Beach goers in Southern California are being targeted by swarms of tiny, aggressive sea bugs who have an appetite for human feet.
The bugs, who have earned the nickname ‘mini shark’, have been identified as water-line isopods (Excirolana chiltoni), a crustacean species that grows to be around 0.3 inches (0.8 centimeters) long and can form swarms of more than 1,000 individuals, according to Walla Walla University in Washington.
TROPICAL STORM DANIELLE FORMS IN THE ATLANTIC OCEAN, NOT CURRENTLY A THREAT TO LAND
The "mini-sharks" live in the shallow waters of the Pacific Ocean and seasonally migrate up and down the coast leaving in their wake beach goers hopping in pain.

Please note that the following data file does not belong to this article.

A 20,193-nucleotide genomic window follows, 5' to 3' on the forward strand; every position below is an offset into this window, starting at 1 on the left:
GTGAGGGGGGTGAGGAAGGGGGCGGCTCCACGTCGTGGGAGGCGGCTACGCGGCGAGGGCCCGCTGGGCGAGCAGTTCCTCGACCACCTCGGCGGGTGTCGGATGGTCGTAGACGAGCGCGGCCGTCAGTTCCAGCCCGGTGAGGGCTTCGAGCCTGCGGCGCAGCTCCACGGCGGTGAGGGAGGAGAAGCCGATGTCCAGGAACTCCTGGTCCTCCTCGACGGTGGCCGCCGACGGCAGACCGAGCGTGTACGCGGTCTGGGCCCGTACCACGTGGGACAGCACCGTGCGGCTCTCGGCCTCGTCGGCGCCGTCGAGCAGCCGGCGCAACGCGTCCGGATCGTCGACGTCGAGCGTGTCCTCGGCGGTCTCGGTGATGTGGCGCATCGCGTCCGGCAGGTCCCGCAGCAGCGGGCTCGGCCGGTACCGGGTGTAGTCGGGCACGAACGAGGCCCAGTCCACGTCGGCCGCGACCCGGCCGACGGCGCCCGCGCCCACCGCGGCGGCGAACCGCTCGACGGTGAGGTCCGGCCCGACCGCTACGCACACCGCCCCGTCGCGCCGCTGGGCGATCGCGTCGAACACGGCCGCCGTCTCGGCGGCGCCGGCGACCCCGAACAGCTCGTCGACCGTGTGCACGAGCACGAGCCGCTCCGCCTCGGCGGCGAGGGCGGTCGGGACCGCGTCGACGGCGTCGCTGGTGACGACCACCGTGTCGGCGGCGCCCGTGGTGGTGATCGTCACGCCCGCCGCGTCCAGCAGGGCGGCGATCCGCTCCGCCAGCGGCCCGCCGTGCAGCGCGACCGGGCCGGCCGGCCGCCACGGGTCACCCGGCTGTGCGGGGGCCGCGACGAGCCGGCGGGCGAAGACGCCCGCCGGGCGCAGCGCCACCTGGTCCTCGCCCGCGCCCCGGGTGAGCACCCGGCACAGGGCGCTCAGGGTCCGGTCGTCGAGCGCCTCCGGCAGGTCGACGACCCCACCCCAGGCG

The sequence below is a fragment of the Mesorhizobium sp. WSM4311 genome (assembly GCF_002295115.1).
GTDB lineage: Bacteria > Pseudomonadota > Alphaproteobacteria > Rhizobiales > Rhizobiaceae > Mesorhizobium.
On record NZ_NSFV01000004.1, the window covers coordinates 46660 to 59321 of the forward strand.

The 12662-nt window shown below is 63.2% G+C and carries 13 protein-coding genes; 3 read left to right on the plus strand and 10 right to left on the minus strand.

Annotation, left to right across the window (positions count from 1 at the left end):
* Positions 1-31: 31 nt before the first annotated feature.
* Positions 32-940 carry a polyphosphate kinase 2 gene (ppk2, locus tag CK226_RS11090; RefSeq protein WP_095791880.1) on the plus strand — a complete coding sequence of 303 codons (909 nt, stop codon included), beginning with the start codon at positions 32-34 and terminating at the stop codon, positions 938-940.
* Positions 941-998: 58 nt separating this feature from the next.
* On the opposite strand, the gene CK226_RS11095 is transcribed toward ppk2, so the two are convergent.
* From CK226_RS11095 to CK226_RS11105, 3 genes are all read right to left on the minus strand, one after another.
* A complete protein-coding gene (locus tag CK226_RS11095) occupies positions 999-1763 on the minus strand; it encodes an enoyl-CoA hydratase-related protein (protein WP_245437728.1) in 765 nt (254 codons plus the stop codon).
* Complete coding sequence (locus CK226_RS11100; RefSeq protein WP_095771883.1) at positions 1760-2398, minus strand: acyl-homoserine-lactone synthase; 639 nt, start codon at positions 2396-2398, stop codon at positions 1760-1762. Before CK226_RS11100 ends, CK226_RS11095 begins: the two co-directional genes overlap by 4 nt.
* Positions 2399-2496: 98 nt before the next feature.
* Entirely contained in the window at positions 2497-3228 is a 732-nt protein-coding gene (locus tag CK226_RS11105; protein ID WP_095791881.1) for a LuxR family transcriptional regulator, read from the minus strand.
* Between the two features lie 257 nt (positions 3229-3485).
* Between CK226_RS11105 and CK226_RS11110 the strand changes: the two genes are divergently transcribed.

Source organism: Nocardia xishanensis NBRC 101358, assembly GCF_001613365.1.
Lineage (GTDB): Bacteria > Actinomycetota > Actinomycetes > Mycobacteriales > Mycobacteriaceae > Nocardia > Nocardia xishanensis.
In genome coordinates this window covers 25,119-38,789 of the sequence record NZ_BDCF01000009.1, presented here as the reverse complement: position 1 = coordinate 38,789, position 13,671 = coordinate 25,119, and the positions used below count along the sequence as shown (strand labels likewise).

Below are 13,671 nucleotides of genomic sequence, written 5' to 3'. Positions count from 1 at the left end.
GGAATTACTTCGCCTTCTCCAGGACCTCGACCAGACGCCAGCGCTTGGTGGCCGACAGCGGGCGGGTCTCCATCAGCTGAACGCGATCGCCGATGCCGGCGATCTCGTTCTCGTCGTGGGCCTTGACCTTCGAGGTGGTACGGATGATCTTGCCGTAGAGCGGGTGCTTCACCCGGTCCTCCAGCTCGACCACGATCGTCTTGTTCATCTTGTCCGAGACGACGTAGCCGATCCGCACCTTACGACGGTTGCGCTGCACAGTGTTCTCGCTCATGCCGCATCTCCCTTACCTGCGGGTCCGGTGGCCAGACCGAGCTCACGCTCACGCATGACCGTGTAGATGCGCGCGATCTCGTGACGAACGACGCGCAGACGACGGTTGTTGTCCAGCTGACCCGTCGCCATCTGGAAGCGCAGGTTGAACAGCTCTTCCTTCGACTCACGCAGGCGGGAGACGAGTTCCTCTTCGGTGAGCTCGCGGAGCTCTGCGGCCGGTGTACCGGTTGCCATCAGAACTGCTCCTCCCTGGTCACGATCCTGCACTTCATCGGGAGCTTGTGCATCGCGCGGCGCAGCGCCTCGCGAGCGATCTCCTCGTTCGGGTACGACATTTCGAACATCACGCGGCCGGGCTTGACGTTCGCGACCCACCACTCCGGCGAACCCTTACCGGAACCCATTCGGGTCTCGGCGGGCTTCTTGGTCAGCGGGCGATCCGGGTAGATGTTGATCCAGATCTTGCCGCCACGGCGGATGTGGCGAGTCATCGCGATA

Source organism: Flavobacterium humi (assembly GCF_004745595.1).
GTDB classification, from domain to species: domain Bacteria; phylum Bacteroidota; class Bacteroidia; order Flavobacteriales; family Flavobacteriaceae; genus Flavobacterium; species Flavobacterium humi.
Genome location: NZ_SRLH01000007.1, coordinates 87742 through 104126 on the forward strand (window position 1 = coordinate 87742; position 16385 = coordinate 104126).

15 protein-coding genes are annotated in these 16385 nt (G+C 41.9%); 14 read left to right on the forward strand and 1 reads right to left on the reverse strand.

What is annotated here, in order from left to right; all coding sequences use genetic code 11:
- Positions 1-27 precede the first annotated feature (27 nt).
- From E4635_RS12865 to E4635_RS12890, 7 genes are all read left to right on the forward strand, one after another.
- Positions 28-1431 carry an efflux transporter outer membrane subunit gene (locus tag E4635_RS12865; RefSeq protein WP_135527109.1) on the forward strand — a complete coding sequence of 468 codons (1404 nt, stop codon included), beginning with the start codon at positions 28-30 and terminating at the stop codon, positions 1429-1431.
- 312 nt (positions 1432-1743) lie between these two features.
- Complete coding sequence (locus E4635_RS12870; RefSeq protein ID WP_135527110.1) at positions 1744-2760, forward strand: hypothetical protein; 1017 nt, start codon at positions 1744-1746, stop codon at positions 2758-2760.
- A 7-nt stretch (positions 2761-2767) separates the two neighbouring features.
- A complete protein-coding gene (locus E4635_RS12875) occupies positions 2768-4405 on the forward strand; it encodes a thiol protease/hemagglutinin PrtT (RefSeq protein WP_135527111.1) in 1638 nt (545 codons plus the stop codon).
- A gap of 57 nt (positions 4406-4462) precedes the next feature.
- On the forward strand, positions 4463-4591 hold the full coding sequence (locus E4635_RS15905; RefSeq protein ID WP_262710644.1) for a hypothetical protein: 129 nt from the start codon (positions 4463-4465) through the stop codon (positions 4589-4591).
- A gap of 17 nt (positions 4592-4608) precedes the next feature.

The bugs quickly find barefoot waders, and will bite into their flesh, drawing blood. Since the animals are so small the bites are tiny but painful like a pin prick. Experts recommend rapidly shuffling the feet reduces but does not eliminate the number of bites.
People attacked by the isopods describe the bite as being "painful" and "surprising," noting how the bugs looked like a group of tiny piranhas had attacked their feet and ankles. Those attacked noted that the pain faded after 15 to 20 minutes.
Southern California beaches have not issued any warning to swimmers at this point.